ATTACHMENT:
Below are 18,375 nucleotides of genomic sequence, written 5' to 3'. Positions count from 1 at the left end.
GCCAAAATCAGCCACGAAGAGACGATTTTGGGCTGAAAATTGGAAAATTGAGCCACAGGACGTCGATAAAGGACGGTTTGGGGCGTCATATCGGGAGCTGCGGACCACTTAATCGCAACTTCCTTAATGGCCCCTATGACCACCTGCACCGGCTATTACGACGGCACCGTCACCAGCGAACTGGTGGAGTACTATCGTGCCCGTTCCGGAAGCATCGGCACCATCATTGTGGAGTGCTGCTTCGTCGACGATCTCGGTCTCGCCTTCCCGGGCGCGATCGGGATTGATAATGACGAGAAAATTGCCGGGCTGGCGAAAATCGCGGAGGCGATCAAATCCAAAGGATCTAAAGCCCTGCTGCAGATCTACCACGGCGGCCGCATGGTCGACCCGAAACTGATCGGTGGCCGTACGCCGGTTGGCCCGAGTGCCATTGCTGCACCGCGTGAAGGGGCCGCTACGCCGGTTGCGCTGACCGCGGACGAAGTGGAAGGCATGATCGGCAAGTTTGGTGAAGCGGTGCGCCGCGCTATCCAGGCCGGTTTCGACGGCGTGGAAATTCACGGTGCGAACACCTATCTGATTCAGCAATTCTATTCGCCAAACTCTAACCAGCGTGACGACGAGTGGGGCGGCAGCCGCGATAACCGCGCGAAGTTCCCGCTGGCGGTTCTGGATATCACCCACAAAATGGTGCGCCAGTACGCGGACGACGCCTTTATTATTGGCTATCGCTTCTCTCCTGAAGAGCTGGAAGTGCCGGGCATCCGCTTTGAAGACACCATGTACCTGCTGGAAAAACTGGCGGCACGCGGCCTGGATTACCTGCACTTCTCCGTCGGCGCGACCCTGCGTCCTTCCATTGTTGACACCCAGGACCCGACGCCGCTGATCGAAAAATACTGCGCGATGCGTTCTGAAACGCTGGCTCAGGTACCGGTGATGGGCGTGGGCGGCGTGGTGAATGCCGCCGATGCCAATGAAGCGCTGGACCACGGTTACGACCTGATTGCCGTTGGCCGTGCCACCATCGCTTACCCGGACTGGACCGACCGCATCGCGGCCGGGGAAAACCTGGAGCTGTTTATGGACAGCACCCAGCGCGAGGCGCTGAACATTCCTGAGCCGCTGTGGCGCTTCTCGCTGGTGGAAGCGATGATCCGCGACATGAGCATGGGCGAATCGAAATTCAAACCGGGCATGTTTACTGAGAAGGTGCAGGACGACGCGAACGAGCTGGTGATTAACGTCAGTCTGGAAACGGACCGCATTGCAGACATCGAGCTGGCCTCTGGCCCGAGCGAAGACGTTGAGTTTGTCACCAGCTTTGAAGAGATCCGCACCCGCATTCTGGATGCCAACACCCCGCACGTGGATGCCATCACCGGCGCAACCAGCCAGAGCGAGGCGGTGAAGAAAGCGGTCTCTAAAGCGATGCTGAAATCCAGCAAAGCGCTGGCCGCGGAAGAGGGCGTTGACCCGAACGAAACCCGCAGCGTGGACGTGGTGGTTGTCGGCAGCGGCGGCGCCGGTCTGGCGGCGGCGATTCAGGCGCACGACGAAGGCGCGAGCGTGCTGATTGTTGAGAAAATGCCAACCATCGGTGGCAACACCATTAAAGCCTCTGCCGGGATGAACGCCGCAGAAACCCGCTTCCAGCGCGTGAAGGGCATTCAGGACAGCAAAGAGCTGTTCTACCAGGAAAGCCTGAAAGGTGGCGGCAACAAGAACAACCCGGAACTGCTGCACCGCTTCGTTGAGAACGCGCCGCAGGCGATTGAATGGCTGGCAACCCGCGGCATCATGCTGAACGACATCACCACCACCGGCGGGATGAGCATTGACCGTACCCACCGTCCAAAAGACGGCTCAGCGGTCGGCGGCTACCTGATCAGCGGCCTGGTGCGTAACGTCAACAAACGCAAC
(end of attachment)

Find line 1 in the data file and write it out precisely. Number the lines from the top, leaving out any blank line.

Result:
Below are 18,375 nucleotides of genomic sequence, written 5' to 3'. Positions count from 1 at the left end.